Most fast-food workers donít wash hands properly, FDA official says

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The Rock Island County Health Department has provided more than 5,325 doses of protection against hepatitis A in the past nine days.

About 100 people showed up Tuesday for the final free public clinic at which the department administered either the hepatitis A vaccine or a drug called immune globulin. The inoculations were free to anyone who visited the McDonald's restaurant at 400 W. 1st St., Milan, Ill., during July 13-14.

The food-borne illness has affected about 25 people to date.

Fifteen of the victims are from Rock Island County, and all of them ate at the Milan McDonald's, health department spokeswoman Theresa Foes said.

The disease has also affected five people from Mercer County, Ill., two from Scott County, Iowa, and residents of Henry, Warren and Woodford counties in Illinois.

The signs are ubiquitous in restaurant restrooms: "Employees must wash hands before returning to work."

But a federal government scientist who co-authored a study on the subject says more than half of all employees in the fast-food industry fail to wash their hands properly or use gloves when working.

"There's a disconnect between what we want to see and what is actually implemented," said William Burkhardt, a food virologist and microbiologist with the U.S. Food and Drug Administration, or FDA.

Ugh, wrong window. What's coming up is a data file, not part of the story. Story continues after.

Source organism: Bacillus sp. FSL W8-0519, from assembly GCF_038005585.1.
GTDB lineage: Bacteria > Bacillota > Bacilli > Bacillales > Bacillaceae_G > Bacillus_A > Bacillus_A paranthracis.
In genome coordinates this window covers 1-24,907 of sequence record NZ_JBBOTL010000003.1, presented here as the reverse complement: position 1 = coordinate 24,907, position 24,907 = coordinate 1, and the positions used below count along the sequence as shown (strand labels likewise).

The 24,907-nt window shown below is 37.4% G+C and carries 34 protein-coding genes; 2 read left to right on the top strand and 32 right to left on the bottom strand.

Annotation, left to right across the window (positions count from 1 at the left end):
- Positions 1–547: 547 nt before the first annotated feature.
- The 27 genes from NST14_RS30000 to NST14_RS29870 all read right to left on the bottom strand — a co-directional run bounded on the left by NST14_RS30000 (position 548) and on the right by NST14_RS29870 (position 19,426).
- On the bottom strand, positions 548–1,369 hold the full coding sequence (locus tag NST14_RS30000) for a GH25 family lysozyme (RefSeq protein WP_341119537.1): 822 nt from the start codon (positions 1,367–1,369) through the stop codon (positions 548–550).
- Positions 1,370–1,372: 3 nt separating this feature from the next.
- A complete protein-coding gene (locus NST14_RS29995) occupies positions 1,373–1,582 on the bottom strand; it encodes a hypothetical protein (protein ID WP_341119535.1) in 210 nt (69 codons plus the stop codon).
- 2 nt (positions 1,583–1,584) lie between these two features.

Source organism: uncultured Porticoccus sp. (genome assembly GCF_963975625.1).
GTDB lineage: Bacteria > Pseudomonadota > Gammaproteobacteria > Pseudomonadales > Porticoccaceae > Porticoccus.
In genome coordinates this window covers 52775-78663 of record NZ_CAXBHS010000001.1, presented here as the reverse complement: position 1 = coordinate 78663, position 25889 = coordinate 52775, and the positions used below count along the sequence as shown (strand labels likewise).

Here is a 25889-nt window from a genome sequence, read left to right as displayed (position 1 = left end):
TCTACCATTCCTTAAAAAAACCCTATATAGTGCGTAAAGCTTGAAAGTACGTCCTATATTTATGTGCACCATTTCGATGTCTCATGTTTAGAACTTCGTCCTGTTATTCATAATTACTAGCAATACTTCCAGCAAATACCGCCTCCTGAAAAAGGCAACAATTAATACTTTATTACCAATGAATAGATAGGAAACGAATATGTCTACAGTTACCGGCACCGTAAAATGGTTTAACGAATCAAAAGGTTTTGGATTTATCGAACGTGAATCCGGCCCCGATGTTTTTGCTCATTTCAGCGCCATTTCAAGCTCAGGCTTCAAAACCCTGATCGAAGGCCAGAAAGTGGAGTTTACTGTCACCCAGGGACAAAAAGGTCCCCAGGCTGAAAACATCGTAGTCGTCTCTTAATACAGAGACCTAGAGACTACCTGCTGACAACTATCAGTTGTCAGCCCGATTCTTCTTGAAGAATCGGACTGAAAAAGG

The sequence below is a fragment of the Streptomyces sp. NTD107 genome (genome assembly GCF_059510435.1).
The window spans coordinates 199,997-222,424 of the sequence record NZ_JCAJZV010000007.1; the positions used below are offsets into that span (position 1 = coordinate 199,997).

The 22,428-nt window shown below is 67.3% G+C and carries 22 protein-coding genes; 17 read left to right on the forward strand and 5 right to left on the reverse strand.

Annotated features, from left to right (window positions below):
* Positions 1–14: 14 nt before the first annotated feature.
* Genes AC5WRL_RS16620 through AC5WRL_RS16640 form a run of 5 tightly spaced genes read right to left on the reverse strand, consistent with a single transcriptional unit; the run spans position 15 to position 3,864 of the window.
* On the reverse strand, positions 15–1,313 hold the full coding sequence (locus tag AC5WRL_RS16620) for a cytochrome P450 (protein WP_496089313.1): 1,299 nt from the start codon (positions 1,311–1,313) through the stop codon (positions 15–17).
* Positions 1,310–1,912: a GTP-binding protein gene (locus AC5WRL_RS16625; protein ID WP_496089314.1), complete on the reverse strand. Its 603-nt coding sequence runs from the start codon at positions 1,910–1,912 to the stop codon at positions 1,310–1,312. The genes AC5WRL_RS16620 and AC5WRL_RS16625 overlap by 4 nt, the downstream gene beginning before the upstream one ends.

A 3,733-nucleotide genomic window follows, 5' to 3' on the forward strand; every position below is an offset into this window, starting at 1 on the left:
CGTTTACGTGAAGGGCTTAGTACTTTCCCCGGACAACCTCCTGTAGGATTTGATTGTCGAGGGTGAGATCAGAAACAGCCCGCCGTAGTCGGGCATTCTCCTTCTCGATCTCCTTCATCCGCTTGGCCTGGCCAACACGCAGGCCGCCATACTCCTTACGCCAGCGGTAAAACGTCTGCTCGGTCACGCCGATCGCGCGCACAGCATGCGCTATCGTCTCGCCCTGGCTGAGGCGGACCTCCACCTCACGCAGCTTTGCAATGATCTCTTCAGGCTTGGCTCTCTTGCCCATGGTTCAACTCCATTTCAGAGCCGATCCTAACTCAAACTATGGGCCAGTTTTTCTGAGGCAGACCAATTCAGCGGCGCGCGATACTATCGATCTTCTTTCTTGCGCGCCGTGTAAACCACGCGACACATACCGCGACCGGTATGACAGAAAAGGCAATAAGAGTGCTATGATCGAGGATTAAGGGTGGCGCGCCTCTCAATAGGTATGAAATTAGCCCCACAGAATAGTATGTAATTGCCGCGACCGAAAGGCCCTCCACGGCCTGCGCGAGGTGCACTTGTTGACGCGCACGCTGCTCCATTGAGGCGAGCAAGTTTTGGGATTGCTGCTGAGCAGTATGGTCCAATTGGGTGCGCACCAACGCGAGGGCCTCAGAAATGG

Burkhardt, of Dolphin Island, Ala., helped author a cleanliness and hand-washing study that was also sponsored by the U.S. Department of Health and Human Services.

That said, there are tens of thousands of fast-food establishments around America, and incidents such as a recent hepatitis A outbreak in the Quad-City region happen very infrequently.

"I only know of a few documented cases like this," Burkhardt said.

Some 25 people in the Quad-City region have a confirmed case of hepatitis A. Most of the cases, if not all, are connected to a McDonald's restaurant at

400 W. 1st St., Milan, Ill., where two employees were diagnosed with the disease that has flu-like symptoms. Eleven of the Quad-City region cases required hospitalization.

The Rock Island County Health Department just concluded on Tuesday a series of clinics at which at least 5,324 people were inoculated against the disease. All of them visited the McDonald's in question during early or mid-July.

Meanwhile, the Rock Island County Sheriff's Department is investigating why there was a delay in reporting to public health officials four hepatitis A cases handled by Trinity Regional Health System in late June and early July. Trinity officials said Friday that human error was to blame for the delay. The sheriff's department investigation is expected to be complete before the end of the week.

It can happen anywhere

Even restaurateurs who are vigilant about cleanliness can have problems with food-borne illnesses, even though it happens rarely, said Doni DeNucci, a spokeswoman for the Iowa Restaurant Association in Des Moines.

DeNucci, who has worked for the association for 14 years, said she can think of only two instances in which restaurants were affected by a severe food-borne disease outbreak.